intro’d to Clint via upworthy here:
His Star Student Wants To Go To College. She’s Not Getting In
CLINT SMITH has traveled the world for his art. His trip to Senegal during his junior year of college opened up a new world to the New Orleans native. Since then, he’s gone back to the continent to spread awareness about the growing HIV/AIDS epidemic in South Africa. And now, he’s a cultural ambassador to Swaziland. Smith sat down with us the day of his performance on Lexus Verses and Flow to talk about how his international work changed his world view, and how a trip to New York City changed his life.
read more from above link..
ted@nyc july 2014:
the danger of silence
About on fb:
Clint Smith is a writer, community organizer, and high school English teacher.
Educator and poet, Clint Smith, teaches English at Parkdale High School in Prince George’s County, MD.
In the classroom, Mr. Smith combines his passion for poetry and justice to teach students the importance of their own stories as catalysts for meaningful social action.
Outside of the classroom, he serves as the school’s slam poetry coach and is the founder of ‘Collective Voices For Justice,’ which empowers and trains students to become community organizers.
In 2013, Clint was named the Christine D. Sarbanes Teacher of the Year by the Maryland Humanities Council. He has been featured in the Washington Post and is profiled in the book, “American Teacher: Heroes in the Classroom” (Welcome Books, 2013) as one of the top 50 educators in the nation.
In addition to teaching, Clint is an Individual World Poetry Slam finalist and was a member of Washington D.C.’s 2012 & 2013 National Slam Poetry Teams. His poetry has been featured on TVOne’s Verses & Flow and at the International AIDS Conference, the Bill & Melinda Gates Foundation, the Joint Center for Political and Economic Studies, and Teach For America’s annual alumni conference.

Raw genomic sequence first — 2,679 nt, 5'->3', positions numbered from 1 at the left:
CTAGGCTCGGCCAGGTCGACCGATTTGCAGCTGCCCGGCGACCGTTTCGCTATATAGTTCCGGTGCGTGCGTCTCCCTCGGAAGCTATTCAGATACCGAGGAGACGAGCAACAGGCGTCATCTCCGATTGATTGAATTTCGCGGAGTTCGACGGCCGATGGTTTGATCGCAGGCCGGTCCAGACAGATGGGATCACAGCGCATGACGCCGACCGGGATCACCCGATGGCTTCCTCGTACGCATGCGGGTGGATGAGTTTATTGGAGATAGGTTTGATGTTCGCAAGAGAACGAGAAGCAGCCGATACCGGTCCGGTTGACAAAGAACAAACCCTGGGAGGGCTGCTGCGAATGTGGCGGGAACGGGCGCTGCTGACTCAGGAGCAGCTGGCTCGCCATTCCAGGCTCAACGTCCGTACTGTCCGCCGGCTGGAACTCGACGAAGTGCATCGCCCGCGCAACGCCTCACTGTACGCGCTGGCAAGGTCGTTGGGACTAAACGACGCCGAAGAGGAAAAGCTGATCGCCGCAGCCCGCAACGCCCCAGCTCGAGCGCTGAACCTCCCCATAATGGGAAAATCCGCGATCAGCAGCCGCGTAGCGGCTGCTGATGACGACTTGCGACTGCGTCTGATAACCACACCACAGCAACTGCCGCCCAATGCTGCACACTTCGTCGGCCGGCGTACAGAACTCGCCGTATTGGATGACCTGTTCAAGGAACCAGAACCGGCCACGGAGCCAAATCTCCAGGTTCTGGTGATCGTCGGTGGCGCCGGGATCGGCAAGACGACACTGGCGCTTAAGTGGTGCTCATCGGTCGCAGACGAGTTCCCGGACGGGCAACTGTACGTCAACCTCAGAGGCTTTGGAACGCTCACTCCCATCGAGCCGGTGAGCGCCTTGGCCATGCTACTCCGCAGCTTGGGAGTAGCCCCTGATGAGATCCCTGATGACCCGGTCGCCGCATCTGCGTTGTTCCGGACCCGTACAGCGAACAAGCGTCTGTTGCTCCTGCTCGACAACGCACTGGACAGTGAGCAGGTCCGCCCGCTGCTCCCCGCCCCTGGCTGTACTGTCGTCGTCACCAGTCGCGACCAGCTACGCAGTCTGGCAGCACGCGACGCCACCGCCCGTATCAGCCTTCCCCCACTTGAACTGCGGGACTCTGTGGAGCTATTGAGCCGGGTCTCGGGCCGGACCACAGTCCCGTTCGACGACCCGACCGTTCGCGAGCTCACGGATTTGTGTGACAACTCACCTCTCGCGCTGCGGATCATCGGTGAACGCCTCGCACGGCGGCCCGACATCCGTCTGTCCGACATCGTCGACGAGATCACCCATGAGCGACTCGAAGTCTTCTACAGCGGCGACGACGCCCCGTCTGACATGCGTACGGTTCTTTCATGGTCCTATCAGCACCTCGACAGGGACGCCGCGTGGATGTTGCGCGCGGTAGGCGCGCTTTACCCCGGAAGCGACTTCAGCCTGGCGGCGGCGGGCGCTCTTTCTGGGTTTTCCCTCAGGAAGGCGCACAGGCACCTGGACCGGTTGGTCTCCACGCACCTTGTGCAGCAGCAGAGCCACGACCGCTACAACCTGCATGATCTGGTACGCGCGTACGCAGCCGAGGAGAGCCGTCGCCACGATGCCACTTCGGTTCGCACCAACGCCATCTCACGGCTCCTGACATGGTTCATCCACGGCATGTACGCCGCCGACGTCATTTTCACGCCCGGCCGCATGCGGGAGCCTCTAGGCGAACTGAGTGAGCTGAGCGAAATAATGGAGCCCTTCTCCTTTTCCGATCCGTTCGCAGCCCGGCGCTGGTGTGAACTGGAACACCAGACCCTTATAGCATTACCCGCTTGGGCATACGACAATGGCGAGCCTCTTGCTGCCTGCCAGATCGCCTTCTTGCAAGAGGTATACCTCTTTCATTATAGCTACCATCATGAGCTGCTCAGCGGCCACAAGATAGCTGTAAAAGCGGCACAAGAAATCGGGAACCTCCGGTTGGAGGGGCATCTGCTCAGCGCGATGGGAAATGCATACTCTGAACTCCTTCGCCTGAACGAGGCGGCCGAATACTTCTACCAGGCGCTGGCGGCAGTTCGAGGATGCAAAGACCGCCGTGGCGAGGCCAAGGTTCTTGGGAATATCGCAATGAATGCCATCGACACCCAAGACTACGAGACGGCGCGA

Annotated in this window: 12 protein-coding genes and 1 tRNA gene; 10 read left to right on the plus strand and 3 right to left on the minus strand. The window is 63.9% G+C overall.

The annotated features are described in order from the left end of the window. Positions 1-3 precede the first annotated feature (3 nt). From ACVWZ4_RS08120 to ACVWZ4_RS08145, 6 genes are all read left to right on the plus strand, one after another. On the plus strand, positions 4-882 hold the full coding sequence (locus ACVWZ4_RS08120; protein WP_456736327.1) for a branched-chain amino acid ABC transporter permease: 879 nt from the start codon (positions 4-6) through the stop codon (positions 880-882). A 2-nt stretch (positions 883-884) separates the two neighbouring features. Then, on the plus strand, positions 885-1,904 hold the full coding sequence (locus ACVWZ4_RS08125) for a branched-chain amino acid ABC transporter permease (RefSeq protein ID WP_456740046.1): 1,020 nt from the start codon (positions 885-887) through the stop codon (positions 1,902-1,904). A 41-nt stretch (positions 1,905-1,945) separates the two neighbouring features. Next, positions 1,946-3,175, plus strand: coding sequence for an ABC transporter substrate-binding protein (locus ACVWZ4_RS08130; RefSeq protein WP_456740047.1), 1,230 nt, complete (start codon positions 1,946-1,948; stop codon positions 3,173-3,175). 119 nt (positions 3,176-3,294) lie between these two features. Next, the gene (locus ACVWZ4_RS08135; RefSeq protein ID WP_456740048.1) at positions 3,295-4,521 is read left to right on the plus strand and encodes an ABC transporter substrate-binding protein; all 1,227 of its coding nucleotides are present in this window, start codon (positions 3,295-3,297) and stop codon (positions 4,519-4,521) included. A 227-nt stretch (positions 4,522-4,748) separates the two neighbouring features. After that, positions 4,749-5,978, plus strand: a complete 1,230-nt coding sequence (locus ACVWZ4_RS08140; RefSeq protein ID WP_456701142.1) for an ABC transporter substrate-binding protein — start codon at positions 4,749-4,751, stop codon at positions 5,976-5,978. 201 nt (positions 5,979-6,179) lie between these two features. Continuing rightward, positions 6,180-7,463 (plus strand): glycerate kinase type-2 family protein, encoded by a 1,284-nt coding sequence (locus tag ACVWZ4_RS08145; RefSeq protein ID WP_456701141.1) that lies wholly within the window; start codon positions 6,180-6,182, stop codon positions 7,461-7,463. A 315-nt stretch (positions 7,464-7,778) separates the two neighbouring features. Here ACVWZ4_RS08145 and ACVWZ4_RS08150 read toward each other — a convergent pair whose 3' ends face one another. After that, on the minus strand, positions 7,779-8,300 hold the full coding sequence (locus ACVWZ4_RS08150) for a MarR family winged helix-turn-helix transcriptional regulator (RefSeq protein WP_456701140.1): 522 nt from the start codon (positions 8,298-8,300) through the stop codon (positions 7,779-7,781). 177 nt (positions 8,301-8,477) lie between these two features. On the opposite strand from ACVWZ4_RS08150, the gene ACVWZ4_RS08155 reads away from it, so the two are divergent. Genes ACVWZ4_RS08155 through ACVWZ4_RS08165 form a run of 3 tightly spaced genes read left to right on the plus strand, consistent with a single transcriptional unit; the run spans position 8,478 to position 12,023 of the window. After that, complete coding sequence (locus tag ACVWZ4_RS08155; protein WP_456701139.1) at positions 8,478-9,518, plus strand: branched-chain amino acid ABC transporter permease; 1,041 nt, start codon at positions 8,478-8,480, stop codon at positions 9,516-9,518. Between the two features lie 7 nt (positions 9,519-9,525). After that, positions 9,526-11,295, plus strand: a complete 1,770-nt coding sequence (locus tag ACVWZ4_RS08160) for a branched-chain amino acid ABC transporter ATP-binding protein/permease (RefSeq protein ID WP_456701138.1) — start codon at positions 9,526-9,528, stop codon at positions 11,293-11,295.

In 2012, Clint served as a cultural ambassador to Swaziland on behalf of the U.S. State Department where he conducted poetry workshops on HIV/AIDS prevention, cross-cultural understanding, and youth empowerment.
He is an alumnus of Davidson College and New Orleans’ public school system.
Aside from poetry, Clint loves his mom, soccer, scrabble, and the feeling you have right after you eat way too many barbeque ribs.
on his tumblr from june 12:
This past December, my dad received a kidney transplant after years of battling chronic kidney disease and exhausting dialysis treatment. We’ve always been close, but nothing will have you reflect on the important place a person holds in your life the way a serious illness does. I wrote this poem and shared it with him and the rest of my family when he was in the hospital. I’m thankful that I can more fully appreciate all he has done for me and still be fortunate enough to have him around. I couldn’t ask for a better man to look up to.
My Father is an Oyster
ted 2015 – how to raise a black son in america:
no one can be authentically human while he prevents others from being so – freire
I walked into a prison expecting to meet criminals. Instead, I found a community of men. – How I learned more about the criminal justice system in one day than I did reading 100 books.
Our society constructs ideas about what it means to be a prisoner.
Those ideas, in turn, teach us how to evaluate a prisoner’s worth as a human being.